In a study published earlier this year from the University of Pennsylvania, researchers were able to provide evidence linking a history of evictions to depressive symptoms in adolescents and young adults. The study suggests a clear increase of observed depression in those who experienced a recent eviction, in comparison to those who had not been recently evicted. These results indicate that a potential future surge in evictions could particularly and drastically impact the health outcomes of adolescents, low-income households, and communities of color. The study goes on to define three specific pathways linking eviction and health which represent those that are most easily studied and intervened upon:
- Psychological Stress – The threat or loss of housing can lead to increased rumination, hopelessness, anxiety, depression, lack of quality of sleep, and risk of suicide.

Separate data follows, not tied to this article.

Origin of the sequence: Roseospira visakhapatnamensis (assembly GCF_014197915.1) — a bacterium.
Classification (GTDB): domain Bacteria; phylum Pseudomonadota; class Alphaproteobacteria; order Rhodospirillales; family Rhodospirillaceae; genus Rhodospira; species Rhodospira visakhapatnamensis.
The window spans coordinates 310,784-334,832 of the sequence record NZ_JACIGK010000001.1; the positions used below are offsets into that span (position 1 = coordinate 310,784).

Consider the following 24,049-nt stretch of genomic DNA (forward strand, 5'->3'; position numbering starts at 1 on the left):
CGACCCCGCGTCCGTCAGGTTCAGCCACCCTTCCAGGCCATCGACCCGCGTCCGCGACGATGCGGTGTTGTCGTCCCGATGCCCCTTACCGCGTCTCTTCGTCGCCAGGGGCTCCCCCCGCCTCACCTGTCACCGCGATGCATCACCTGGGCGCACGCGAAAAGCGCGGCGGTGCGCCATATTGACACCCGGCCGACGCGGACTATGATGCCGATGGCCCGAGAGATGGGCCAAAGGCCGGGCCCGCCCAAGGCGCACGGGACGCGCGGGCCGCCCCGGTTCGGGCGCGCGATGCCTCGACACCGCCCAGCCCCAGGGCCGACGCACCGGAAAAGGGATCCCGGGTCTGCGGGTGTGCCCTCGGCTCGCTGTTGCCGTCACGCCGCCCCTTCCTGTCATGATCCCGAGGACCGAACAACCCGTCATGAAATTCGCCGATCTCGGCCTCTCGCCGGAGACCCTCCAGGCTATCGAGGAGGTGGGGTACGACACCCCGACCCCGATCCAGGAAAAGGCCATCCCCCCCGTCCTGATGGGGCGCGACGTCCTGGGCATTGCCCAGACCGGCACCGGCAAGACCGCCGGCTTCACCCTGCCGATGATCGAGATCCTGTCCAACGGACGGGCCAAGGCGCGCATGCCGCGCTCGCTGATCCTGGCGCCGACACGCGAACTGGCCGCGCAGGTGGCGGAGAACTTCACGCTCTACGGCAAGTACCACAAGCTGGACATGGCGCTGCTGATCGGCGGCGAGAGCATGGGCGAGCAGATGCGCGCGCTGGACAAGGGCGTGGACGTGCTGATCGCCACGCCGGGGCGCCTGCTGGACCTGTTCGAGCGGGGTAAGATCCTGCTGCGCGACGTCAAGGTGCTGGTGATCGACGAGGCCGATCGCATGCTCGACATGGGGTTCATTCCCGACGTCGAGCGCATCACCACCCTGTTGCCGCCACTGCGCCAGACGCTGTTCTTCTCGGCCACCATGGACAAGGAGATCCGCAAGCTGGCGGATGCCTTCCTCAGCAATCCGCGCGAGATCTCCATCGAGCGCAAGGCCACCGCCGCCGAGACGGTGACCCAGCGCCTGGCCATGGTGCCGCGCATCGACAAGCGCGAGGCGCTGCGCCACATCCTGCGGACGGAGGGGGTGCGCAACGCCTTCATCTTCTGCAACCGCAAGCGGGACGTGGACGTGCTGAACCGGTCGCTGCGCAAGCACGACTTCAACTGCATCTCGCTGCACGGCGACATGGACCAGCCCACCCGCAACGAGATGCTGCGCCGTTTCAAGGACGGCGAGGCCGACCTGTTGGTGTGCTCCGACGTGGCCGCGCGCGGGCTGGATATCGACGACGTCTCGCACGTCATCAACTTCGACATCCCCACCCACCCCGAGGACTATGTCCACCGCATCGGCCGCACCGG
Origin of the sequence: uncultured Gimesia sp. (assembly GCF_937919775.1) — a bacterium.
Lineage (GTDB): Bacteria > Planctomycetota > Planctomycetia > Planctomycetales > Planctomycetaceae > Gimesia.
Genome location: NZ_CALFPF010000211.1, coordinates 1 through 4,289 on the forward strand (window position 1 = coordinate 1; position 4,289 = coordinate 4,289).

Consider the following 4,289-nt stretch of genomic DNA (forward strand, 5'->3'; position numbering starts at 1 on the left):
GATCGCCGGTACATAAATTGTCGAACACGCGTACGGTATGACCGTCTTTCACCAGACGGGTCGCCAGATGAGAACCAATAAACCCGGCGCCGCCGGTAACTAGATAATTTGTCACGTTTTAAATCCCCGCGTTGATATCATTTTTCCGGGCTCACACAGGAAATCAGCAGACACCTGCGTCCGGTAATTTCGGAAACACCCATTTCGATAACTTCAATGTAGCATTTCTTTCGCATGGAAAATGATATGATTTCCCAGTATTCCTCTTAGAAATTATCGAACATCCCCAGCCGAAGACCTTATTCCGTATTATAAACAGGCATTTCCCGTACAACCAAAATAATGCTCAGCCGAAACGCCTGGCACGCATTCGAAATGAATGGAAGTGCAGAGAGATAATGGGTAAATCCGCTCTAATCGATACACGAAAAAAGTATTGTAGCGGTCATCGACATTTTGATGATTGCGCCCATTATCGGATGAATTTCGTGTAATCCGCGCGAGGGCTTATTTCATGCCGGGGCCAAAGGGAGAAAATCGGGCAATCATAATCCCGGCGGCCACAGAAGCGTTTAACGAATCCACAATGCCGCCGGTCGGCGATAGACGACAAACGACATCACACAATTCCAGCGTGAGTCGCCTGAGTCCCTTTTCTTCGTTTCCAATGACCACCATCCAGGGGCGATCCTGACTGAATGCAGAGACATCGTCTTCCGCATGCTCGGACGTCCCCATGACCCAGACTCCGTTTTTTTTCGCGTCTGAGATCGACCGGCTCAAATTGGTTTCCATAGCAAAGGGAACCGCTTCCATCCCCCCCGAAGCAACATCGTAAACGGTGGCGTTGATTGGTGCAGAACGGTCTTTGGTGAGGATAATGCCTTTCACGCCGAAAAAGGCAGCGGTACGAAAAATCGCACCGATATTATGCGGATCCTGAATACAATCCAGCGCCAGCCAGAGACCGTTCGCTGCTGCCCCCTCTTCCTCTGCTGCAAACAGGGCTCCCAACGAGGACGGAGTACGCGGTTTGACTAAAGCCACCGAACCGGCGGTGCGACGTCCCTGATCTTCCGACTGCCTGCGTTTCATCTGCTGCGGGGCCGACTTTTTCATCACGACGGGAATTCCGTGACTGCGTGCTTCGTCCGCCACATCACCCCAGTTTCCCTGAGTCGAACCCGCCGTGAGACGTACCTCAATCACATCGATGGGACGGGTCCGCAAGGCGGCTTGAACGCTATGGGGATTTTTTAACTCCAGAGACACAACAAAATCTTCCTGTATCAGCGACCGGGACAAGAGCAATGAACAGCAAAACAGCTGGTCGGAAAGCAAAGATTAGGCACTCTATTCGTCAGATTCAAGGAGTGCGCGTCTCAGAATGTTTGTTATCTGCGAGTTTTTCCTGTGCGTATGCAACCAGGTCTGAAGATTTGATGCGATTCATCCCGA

- Environmental Exposures – Eviction increases an individual’s likelihood of being exposed to substandard housing or becoming homeless, with an increased risk of exposure to dangerous and toxic substances including lead, asthma irritants, and asbestos.
- Disease Exposure – When experiencing eviction, individuals and families may seek shelter in crowded, unsafe situations or seeking alternative accommodations in one’s vehicle or on the street. Any of these options can lead to increased exposure to those infectious diseases that continue to disproportionately affect homeless populations.
The researchers recommend that in order to effectively assess the impacts of evictions, it is necessary to identify other pathways for future analysis, and that prospective studies should seek to follow at risk families through the process of eviction in order to document its repercussions.